Almost a perfect counterpoint to The Little Book That Beats The Market (review), this book could easily be titled The Big Book That Shows You Can’t Beat The Market. It weighs nearly 5 pounds, and is almost 400 pages long. This thing is a beast!
Instead, the title is Index Funds: The 12-Step Program for Active Investors. This is actually a pretty good title as well. Instead of starting at the pure beginner level, it assumes that you know a little bit about the market. Maybe you’ve dabbled in stocks, or have some hot mutual fund picks on your 401(k). The basic layout of the book is this:
1) Present an active-trading idea, and then
2) Provide multple examples of academic research by Nobel Laureates and historical data proving that the proposed idea is very much against the odds.
Here are some examples:
Active-trading idea #1: Stock picking, or the idea of picking specific stocks that can beat the market
- Per three separate studies, the chances of a money manager beating a market over the long term (10+ years) is 1 in 36, 1 in 39, and 1 in 41. This is about the same as picking the right number on a roulette wheel in Las Vegas.
- If you take the S&P 500 over the 1957 to 1988 period, only 12 of the 500 stocks, or 1 in 42, beat the market. Could you have picked those out ahead of time?
Active-trading idea #2: Time picking, the idea that one can pick the right time to be in or out of the market in general.
- 95% of marketing-timing newsletters go out of business
- In one study, out of 2,528 trading days, just 40 days made up 88% of the returns.
- In another, only 90 days out of 30 years contained 95% of all market gains. That’s 3 days a year.
Active-trading idea #3: Manager picking, the idea that one can let a all-star fund manager help them beat the market.
- Lots of fund advertise the most recent 5-year returns, suggesting that this is a result of skill. But in fact, the top 30 mutual funds from sequential 5-year periods underpeformed the market in the next 5 years. 5-year performances mean nothing.
- The Forbes Magazine Honor Roll picks from 1971 to 1990 also subsequently underperformed the market after their selection.
The next part of the book talk about the how style drift is important in comparing apples to apples with regards to returns. That is, you should make sure to define “market” correctly. If a manager is picking lots of small stocks, it is unfair to compare his/her returns to the S&P 500. The effect of taxes and portfolio turnover is also addressed.
The rest of the book talks about how professors Fama and French devised the 3-factor model, which says that the vast majority of returns can be explained by three things:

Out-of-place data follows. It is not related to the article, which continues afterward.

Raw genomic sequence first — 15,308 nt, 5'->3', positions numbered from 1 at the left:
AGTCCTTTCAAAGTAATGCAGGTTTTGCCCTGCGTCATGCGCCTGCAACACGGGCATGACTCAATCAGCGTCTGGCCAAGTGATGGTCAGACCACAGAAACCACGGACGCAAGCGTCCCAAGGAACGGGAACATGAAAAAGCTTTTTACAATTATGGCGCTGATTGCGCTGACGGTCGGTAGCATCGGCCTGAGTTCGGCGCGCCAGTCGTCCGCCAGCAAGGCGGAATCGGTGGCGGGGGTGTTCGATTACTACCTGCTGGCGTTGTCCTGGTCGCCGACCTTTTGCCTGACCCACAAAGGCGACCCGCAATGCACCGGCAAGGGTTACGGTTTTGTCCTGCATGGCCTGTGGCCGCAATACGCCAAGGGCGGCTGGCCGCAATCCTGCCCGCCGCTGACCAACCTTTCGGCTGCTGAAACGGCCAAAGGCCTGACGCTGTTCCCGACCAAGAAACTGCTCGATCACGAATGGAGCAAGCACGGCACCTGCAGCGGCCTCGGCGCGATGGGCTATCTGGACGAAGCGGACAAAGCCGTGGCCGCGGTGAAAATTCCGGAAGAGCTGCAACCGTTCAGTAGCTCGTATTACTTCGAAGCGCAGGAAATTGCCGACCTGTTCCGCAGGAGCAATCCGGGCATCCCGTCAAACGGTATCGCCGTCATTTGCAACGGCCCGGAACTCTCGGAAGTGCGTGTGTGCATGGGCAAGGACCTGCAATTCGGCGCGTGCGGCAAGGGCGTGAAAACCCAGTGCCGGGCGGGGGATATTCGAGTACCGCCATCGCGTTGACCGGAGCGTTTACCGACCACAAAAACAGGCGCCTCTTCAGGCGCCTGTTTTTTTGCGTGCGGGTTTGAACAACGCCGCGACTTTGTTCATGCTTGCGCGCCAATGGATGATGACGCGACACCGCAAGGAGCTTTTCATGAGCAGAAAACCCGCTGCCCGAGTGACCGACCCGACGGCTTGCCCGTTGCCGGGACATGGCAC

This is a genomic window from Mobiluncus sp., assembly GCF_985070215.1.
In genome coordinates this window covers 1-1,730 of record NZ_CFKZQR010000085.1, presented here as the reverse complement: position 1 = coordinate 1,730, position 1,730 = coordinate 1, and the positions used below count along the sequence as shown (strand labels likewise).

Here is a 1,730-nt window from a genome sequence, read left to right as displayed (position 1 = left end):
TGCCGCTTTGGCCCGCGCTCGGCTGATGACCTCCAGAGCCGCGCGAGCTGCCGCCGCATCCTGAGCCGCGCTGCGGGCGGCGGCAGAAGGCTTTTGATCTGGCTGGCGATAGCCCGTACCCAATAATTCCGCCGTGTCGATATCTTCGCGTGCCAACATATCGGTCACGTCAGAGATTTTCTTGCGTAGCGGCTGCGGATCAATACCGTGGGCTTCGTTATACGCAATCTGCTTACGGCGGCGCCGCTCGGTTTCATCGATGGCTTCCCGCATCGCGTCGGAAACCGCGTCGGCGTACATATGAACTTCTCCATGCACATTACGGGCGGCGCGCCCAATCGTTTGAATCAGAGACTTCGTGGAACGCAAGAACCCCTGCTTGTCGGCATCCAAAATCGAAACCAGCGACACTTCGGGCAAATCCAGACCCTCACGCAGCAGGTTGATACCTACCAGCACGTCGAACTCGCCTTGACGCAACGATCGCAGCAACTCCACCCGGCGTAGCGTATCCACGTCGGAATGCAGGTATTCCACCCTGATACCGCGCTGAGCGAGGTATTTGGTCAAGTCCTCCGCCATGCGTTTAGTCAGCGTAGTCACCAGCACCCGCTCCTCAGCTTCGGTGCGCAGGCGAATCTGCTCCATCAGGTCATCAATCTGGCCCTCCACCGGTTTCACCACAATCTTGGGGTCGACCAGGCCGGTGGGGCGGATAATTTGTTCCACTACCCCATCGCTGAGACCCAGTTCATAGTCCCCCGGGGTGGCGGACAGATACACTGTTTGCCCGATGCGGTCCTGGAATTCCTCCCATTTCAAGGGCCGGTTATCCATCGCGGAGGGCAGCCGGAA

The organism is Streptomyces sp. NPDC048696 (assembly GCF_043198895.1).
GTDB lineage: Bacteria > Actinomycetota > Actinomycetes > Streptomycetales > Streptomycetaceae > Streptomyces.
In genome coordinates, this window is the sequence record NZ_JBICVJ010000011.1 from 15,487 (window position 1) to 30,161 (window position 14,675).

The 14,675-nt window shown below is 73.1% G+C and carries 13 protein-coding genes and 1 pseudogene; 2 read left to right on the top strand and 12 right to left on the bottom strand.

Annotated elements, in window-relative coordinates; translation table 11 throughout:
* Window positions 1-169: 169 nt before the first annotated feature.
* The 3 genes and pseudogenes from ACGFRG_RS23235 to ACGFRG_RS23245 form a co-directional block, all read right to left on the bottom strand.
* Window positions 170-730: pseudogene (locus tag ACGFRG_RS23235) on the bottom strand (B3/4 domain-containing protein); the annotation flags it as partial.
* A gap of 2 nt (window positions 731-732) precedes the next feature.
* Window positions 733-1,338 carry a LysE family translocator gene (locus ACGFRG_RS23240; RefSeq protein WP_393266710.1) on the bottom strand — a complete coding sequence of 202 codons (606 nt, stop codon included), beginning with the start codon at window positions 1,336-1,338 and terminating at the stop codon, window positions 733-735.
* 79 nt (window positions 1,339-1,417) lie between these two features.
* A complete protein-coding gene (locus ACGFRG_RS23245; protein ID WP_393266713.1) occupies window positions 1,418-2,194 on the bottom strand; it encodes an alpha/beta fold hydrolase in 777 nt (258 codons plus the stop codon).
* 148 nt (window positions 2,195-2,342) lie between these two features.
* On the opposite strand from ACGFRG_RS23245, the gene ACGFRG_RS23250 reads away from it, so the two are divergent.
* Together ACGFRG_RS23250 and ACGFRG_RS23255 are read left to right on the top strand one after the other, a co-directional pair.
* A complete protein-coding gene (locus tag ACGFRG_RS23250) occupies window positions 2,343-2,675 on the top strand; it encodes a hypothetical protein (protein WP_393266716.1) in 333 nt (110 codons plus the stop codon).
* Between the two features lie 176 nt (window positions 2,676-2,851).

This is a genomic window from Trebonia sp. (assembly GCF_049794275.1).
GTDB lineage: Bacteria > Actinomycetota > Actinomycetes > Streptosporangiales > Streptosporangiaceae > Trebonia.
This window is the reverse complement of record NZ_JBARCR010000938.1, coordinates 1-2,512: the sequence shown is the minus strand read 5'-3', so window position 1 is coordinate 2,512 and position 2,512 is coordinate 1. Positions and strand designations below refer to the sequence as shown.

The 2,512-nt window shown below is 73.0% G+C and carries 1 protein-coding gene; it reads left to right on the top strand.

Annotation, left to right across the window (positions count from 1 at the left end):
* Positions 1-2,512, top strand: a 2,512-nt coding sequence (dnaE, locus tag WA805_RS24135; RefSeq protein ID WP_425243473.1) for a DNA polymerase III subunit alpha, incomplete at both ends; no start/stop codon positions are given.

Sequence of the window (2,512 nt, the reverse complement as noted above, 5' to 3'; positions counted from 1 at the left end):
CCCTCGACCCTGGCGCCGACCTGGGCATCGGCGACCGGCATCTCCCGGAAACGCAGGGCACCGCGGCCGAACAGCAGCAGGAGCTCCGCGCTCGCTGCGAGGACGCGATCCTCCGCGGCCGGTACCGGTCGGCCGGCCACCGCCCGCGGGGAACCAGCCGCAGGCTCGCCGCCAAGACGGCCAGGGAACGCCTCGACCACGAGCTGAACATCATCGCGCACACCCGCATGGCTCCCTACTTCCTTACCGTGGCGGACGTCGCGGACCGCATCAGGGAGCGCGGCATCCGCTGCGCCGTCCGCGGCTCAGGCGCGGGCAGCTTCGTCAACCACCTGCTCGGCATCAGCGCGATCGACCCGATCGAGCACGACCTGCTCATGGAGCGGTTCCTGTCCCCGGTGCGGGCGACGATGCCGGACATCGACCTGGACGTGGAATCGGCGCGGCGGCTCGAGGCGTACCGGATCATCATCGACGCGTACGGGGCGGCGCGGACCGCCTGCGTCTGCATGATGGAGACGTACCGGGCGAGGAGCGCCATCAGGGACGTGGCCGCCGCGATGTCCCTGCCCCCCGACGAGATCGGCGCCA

- How much you are exposed to the market (Percentage in stocks)
- Size of the stocks (Small cap? Large cap?)
- Price of the stocks (Value? Growth?)
By using these factors to maximize return for a given unit of risk, twenty model portfolios are created. Fama and French also created Dimensional Fund Advisors (DFA), and all the portfolios are constructed mainly from these funds.
Unfortunately, DFA funds are only sold through specific financial advisors, which means first of all, you’ll need at least $100,000 if not $250,000 to invest in order to even get one of these people to talk to you. If you do have that much dough, you’ll still have to spend about 1% of your portfolio every year in fees, not even taking into account the expense ratios of underlying funds. Whether the performance of DFA index funds can justify these extra expenses is another argument which I won’t go into here.
Of course, this book is written by Mark Hebner, President of Index Fund Advisors, which are one of these DFA advisors. This could be seen by some as a conflict of interest. After reading the book, I must say the book is sales-pitch free and pro-index funds in general, but the latter part is definitely pro-DFA funds (although not specifically promoting IFA as an advisor). I really do wish that he did model portfolios with publicly-available index funds from Fidelity, Vanguard, and others. Also, if you buy funds directly through Vanguard or Fidelity there is no transaction fee, whereas for DFA funds you’ll have to pay brokerage commissions of about $25 a trade.
This book is not the easiest read, but it’s not horrible either. I would not recommend it for beginning investors. I also don’t like that it is does not offer any investors with less than $100,000 to invest any portfolio suggestions. In that way, it seems to only be targetting people who are candidates for their advisory services. However, I still use it as a general template for the Efficient Frontier.
In the end, I would categorize it as more of a reference book for index funds and also a guide to investing with DFA funds if you are so inclined. I plan to keep this book around to help remind me of specific examples of why active-investing is a hard thing to justify.
If you want to take a closer peek, most of the material in this book is online at the IFA website under the 12 Steps tab.
Overall Rating: [ratings explained]
(I would have given this book 2½ stars if I wasn’t committed to a simple rating system…)
Make your own opinion!
As I got this free from the publisher, a copy of this book will also be given away to a lucky blog reader in November.
By Jonathan Ping | Book Reviews | 11/4/06, 7:30pm